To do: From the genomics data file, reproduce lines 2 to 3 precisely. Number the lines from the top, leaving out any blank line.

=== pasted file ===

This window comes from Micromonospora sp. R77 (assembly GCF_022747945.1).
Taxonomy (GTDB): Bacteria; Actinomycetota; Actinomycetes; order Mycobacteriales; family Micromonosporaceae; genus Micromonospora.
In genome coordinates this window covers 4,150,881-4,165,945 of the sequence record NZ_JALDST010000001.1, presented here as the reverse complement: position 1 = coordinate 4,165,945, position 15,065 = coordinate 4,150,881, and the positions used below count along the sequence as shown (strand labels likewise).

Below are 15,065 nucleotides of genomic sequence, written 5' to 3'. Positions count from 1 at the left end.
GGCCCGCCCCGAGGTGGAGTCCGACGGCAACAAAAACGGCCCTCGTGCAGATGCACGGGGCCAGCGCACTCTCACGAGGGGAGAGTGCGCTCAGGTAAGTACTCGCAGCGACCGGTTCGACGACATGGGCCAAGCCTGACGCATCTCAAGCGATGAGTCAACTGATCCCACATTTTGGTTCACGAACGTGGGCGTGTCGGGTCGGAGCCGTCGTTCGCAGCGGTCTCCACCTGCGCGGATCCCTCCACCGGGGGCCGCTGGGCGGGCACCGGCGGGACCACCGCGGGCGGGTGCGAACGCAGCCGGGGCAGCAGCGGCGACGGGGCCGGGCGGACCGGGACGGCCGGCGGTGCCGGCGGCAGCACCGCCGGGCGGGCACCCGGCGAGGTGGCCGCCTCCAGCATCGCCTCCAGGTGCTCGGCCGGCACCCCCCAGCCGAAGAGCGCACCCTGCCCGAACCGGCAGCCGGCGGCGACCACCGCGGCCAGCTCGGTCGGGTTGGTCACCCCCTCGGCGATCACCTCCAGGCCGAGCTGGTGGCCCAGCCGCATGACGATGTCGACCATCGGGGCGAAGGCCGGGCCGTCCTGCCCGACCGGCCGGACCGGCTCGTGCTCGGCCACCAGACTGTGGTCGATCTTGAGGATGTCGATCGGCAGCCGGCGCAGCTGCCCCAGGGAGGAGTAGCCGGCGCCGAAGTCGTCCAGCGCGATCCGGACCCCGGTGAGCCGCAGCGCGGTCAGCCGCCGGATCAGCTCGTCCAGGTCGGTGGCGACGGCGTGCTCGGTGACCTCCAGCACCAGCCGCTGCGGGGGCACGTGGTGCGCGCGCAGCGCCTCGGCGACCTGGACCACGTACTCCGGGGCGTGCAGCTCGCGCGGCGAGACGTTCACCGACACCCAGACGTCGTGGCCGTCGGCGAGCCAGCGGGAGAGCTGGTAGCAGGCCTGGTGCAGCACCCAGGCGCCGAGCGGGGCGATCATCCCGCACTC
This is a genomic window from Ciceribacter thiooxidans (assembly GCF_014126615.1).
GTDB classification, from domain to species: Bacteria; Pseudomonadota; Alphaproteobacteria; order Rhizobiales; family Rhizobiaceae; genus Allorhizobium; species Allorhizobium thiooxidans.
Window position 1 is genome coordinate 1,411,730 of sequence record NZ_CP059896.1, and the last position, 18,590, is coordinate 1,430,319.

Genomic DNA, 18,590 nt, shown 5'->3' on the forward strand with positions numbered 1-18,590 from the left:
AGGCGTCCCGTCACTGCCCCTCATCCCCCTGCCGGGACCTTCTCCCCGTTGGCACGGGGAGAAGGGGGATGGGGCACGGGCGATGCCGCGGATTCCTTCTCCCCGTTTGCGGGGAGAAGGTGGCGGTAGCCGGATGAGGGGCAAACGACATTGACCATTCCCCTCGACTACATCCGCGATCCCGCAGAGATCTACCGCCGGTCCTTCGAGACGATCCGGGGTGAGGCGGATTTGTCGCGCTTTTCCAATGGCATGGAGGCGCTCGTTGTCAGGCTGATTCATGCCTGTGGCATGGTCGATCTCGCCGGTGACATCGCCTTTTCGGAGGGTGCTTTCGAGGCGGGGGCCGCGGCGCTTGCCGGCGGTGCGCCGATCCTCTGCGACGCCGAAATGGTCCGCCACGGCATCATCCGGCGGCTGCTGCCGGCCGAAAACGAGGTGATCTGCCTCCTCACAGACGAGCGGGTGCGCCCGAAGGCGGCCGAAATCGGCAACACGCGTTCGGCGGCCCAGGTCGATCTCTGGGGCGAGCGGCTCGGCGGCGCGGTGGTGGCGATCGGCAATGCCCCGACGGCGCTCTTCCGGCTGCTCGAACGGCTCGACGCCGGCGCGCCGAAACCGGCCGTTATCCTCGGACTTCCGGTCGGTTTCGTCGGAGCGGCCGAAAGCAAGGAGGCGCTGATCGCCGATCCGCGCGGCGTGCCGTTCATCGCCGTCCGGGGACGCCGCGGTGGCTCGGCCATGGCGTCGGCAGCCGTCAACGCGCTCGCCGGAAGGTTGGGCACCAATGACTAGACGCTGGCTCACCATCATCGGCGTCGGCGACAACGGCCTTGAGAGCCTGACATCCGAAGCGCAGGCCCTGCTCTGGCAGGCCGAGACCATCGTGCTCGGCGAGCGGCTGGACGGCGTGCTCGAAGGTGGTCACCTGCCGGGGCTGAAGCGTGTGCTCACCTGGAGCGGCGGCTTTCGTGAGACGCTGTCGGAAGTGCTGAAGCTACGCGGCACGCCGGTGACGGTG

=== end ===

Taxonomy (GTDB): Bacteria; Actinomycetota; Actinomycetes; order Mycobacteriales; family Micromonosporaceae; genus Micromonospora.
In genome coordinates this window covers 4,150,881-4,165,945 of the sequence record NZ_JALDST010000001.1, presented here as the reverse complement: position 1 = coordinate 4,165,945, position 15,065 = coordinate 4,150,881, and the positions used below count along the sequence as shown (strand labels likewise).